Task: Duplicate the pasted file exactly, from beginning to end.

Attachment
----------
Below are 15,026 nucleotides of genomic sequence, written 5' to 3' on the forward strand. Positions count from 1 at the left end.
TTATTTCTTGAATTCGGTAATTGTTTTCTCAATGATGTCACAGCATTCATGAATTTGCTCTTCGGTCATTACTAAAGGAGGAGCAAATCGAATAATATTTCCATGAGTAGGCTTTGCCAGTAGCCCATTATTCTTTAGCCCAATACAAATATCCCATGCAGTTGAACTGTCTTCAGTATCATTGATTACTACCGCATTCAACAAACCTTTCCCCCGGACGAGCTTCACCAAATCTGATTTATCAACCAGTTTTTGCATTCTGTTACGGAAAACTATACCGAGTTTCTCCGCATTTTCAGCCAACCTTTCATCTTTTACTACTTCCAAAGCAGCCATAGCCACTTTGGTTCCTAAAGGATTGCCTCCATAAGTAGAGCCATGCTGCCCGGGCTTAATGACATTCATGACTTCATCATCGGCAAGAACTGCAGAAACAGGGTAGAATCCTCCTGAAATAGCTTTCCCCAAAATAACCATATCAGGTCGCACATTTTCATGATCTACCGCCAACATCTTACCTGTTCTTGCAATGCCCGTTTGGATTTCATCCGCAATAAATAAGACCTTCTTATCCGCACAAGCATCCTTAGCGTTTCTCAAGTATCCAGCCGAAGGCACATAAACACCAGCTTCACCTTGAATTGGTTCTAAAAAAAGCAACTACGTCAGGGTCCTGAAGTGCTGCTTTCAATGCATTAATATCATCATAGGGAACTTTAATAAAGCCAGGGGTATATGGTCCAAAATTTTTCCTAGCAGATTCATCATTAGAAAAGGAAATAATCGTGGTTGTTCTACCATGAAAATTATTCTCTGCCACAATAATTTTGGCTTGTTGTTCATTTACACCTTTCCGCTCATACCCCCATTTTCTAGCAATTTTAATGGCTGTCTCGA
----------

Below are 15,026 nucleotides of genomic sequence, written 5' to 3' on the forward strand. Positions count from 1 at the left end.
TTATTTCTTGAATTCGGTAATTGTTTTCTCAATGATGTCACAGCATTCATGAATTTGCTCTTCGGTCATTACTAAAGGAGGAGCAAATCGAATAATATTTCCATGAGTAGGCTTTGCCAGTAGCCCATTATTCTTTAGCCCAATACAAATATCCCATGCAGTTGAACTGTCTTCAGTATCATTGATTACTACCGCATTCAACAAACCTTTCCCCCGGACGAGCTTCACCAAATCTGATTTATCAACCAGTTTTTGCATTCTGTTACGGAAAACTATACCGAGTTTCTCCGCATTTTCAGCCAACCTTTCATCTTTTACTACTTCCAAAGCAGCCATAGCCACTTTGGTTCCTAAAGGATTGCCTCCATAAGTAGAGCCATGCTGCCCGGGCTTAATGACATTCATGACTTCATCATCGGCAAGAACTGCAGAAACAGGGTAGAATCCTCCTGAAATAGCTTTCCCCAAAATAACCATATCAGGTCGCACATTTTCATGATCTACCGCCAACATCTTACCTGTTCTTGCAATGCCCGTTTGGATTTCATCCGCAATAAATAAGACCTTCTTATCCGCACAAGCATCCTTAGCGTTTCTCAAGTATCCAGCCGAAGGCACATAAACACCAGCTTCACCTTGAATTGGTTCTAAAAAAAGCAACTACGTCAGGGTCCTGAAGTGCTGCTTTCAATGCATTAATATCATCATAGGGAACTTTAATAAAGCCAGGGGTATATGGTCCAAAATTTTTCCTAGCAGATTCATCATTAGAAAAGGAAATAATCGTGGTTGTTCTACCATGAAAATTATTCTCTGCCACAATAATTTTGGCTTGTTGTTCATTTACACCTTTCCGCTCATACCCCCATTTTCTAGCAATTTTAATGGCTGTCTCGA